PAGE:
Twitter bought in, and the messages started (and still are) flying around like hotcakes in a lumberjack food fight. I even bought in for a few minutes, but you’ll notice that the pages were fakes. If you rolled over, or clicked on any of the other links in the pages that looked very much like news sites with tabs like “Business” and “World News,” etc., you would see that all navigation links on the page link back to the page you are already reading. That is, there is no navigation. There is no rest of the site. There is just what looks like a navigation bar to give the illusion of a site.
Furthermore, if you took the time to scroll to the bottom of the site you would see this: Continue reading
This is part two of a two-part post; a brain dump of potentially lilliputian proportions. The first part was about the idea of Transactive Memory and outsourcing certain types of brain function to the web. This post is about what this new way of thinking and functioning means with regard to our individuality. This might be tricky.
There is a long tradition, that is surprisingly hard to document with any specificity online, of indigenous cultures and first peoples being unwilling to have their pictures taken by visitors with cameras – at least initially. Many of these cultures eventually shifted toward allowance, ambivalence, or even adoption of technologies like the camera, but even today there are people who do not allow their pictures to be taken. Continue reading
Wikipedia defines Transactive Memory as:
…the process whereby people remember things in relationships and groups. Each person does not need to remember everything the group needs to know, after all, if each person merely stores in memory information about who is likely to have a particular item in the future. This capacity for remembering who knows what is the key to transactive memory…
Now that the internet has become such a deeply ingrained part of our daily lives, are we different? Who are we? And where are we going? Continue reading
There’s a great post in The Economist about Social Networks that has a nice little review of the Dunbar Number. The Dunbar Number is a number that social network theorists have been tossing around for a long time that refers to the maximum number of people that an individual can maintain (meaning: interact with at a regular enough interval to maintain a stable relationship) at a given time in his or her social network. It is commonly believed to around 150. It appears over and over again in social network research. Continue reading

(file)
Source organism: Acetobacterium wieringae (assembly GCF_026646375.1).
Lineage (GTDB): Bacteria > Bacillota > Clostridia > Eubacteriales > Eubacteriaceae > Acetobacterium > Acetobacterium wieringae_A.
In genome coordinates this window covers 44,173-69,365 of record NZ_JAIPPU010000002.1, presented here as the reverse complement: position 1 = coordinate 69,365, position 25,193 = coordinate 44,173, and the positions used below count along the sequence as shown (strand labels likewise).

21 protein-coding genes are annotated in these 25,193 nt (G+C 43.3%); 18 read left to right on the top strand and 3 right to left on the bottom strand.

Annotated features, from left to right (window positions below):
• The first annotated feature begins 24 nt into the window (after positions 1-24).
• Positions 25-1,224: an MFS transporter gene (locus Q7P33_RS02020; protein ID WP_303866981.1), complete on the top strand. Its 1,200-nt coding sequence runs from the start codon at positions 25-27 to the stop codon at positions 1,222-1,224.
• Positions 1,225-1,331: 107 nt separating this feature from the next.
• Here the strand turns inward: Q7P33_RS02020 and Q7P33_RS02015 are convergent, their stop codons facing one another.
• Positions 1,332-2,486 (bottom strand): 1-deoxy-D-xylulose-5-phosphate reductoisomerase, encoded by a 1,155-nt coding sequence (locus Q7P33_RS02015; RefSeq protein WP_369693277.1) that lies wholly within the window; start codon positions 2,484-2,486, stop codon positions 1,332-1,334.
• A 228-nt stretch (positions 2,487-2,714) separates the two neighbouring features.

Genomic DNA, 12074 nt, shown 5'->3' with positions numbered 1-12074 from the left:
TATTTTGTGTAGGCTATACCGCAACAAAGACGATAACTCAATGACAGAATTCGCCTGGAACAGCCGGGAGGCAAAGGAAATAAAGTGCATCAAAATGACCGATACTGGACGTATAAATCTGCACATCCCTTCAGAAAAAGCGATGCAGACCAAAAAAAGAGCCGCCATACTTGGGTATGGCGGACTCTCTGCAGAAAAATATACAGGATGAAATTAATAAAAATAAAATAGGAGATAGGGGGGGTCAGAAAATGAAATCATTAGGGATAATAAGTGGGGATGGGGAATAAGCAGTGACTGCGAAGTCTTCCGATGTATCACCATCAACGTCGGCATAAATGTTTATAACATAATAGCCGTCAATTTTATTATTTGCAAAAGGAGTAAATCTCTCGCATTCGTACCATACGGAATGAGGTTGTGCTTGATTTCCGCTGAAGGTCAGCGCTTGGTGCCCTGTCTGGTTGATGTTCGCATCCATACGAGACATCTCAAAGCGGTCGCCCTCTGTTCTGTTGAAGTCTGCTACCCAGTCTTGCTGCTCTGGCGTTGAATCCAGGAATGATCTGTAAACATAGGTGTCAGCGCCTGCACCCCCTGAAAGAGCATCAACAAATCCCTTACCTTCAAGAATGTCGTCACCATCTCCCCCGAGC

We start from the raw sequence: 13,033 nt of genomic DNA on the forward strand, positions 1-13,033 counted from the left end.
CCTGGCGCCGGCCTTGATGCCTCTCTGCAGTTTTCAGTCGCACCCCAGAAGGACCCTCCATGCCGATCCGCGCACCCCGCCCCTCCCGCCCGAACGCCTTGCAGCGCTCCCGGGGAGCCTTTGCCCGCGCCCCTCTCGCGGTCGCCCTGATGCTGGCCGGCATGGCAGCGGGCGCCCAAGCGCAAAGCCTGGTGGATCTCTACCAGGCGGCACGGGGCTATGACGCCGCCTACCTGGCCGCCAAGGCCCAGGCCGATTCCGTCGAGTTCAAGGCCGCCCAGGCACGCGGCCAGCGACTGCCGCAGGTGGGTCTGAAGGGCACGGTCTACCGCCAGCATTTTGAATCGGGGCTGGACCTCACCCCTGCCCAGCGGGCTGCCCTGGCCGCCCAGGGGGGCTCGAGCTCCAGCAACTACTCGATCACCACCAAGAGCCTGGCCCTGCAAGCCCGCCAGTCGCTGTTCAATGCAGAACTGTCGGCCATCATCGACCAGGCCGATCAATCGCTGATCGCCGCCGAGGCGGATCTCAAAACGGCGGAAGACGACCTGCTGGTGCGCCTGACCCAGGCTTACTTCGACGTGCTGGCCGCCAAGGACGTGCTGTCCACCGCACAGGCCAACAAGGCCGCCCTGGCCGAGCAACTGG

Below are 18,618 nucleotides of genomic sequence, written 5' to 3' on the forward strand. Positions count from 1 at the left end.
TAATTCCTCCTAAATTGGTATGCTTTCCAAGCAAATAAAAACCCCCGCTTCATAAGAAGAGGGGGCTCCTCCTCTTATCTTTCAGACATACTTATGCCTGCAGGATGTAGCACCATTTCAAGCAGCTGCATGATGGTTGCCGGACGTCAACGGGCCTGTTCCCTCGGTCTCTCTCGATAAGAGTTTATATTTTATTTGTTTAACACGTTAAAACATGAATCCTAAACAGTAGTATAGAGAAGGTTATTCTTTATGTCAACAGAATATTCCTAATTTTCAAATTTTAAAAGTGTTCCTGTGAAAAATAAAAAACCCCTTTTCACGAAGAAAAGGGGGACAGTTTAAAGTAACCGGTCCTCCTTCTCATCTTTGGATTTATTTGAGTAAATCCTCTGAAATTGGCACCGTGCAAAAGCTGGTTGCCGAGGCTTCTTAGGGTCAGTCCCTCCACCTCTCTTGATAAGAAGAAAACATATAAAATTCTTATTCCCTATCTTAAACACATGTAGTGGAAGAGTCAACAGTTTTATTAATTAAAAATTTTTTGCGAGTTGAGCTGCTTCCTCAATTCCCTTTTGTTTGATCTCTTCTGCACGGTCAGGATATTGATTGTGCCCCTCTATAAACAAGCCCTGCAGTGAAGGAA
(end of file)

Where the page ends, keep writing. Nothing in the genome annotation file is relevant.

“I’m finding that social media is so much easier to ‘do’ than to explain.”
– Twitter: @ittybitties
This is a quote from a college student in one of Brad King‘s (@brad_king) Media Informatics courses at Northern Kentucky University (just outside of Cincinnati – my own home town). And this is the first thing I thought about when I started working on a post about the conversation I’m sick of having: “Why should I use Twitter, and how would using Twitter help me?” I have three problems in trying to engage in this conversation effectively…
More open and honest relationships with the entirety of our social network are coming soon whether we like it or not.
Things are changing. The speed of evolution of communication technologies is moving at an unreal pace when viewed in a historical perspective. But it’s like the physics experiment of shooting a projectile straight up from a moving cart (the incomparable Julius Sumner Miller – skip to 7 minutes), or jumping in a moving airplane. These leaps and bounds are taken more or less in stride because, from our perspective, we’re standing still as this system we’re a part of is hurtling from one paradigm to the next. Continue reading